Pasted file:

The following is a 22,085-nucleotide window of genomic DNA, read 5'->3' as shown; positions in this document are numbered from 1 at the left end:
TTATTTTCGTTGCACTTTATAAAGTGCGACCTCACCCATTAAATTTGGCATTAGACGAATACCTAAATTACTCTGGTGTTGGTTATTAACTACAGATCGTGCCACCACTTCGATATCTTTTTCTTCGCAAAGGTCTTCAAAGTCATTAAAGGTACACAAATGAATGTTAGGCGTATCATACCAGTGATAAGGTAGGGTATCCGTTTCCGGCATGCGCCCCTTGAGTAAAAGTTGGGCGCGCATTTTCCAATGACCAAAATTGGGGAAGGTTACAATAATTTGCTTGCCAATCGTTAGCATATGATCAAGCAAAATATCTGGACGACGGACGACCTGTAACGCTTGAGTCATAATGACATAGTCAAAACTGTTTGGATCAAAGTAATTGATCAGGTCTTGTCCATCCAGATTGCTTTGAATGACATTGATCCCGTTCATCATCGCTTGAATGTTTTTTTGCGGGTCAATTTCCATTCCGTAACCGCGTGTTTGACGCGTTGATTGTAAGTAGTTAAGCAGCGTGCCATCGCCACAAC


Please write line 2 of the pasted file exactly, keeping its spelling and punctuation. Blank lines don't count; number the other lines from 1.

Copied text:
TTATTTTCGTTGCACTTTATAAAGTGCGACCTCACCCATTAAATTTGGCATTAGACGAATACCTAAATTACTCTGGTGTTGGTTATTAACTACAGATCGTGCCACCACTTCGATATCTTTTTCTTCGCAAAGGTCTTCAAAGTCATTAAAGGTACACAAATGAATGTTAGGCGTATCATACCAGTGATAAGGTAGGGTATCCGTTTCCGGCATGCGCCCCTTGAGTAAAAGTTGGGCGCGCATTTTCCAATGACCAAAATTGGGGAAGGTTACAATAATTTGCTTGCCAATCGTTAGCATATGATCAAGCAAAATATCTGGACGACGGACGACCTGTAACGCTTGAGTCATAATGACATAGTCAAAACTGTTTGGATCAAAGTAATTGATCAGGTCTTGTCCATCCAGATTGCTTTGAATGACATTGATCCCGTTCATCATCGCTTGAATGTTTTTTTGCGGGTCAATTTCCATTCCGTAACCGCGTGTTTGACGCGTTGATTGTAAGTAGTTAAGCAGCGTGCCATCGCCACAAC